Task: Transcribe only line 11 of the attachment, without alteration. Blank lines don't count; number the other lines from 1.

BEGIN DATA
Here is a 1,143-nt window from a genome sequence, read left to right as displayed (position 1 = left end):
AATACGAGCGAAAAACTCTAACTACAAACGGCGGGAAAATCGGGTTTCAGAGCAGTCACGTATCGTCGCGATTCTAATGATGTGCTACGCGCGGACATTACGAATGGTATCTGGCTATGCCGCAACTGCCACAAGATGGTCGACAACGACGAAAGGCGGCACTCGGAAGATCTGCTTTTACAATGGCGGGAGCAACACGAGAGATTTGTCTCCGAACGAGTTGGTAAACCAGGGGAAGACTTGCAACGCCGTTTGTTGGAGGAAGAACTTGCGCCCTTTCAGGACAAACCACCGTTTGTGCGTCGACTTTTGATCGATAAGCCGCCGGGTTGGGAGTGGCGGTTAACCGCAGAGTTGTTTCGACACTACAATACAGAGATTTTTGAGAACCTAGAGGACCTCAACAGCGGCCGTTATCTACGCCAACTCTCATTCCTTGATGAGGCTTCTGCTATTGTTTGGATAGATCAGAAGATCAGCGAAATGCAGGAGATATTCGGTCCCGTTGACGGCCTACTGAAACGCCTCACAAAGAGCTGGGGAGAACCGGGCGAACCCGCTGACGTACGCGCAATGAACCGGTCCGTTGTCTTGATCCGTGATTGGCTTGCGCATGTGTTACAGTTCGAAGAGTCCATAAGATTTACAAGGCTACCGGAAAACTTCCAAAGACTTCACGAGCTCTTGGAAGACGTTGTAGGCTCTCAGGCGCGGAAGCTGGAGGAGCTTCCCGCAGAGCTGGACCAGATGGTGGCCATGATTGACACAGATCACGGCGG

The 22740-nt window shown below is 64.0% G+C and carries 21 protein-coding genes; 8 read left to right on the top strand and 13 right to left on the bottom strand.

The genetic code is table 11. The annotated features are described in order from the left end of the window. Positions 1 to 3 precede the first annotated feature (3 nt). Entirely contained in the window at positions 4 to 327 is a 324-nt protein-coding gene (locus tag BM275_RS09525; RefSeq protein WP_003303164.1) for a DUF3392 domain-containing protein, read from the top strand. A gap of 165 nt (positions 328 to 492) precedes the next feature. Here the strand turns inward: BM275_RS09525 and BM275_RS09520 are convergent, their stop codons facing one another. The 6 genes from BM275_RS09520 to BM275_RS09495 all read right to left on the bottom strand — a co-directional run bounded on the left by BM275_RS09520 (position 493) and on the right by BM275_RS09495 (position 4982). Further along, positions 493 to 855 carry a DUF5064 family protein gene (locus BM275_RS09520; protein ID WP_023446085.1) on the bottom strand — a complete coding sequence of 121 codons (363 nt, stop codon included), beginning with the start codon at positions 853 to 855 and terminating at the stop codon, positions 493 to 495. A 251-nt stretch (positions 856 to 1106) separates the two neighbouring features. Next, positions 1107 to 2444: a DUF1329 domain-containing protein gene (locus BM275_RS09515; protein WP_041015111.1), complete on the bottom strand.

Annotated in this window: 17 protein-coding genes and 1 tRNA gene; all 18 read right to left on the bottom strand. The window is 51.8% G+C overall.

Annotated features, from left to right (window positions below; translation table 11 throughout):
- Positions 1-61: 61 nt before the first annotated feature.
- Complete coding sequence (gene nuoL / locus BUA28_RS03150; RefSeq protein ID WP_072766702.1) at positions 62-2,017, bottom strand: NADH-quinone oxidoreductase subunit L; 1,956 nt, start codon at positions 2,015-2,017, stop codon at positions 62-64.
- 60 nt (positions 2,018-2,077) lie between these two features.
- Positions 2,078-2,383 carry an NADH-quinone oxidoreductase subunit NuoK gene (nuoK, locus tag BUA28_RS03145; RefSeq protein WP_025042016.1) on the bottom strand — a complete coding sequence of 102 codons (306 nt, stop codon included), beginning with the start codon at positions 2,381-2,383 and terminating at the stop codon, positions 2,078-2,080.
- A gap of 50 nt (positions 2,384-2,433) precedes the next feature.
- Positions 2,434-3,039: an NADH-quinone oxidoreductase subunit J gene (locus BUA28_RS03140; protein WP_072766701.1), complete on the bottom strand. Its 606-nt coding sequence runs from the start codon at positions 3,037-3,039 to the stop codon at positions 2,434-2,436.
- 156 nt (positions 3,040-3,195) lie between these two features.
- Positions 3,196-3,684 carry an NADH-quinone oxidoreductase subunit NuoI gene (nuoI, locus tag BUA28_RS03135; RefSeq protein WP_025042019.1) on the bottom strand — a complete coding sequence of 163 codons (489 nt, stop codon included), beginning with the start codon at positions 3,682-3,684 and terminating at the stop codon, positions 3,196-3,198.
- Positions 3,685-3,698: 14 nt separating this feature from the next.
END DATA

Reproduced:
- A gap of 50 nt (positions 2,384-2,433) precedes the next feature.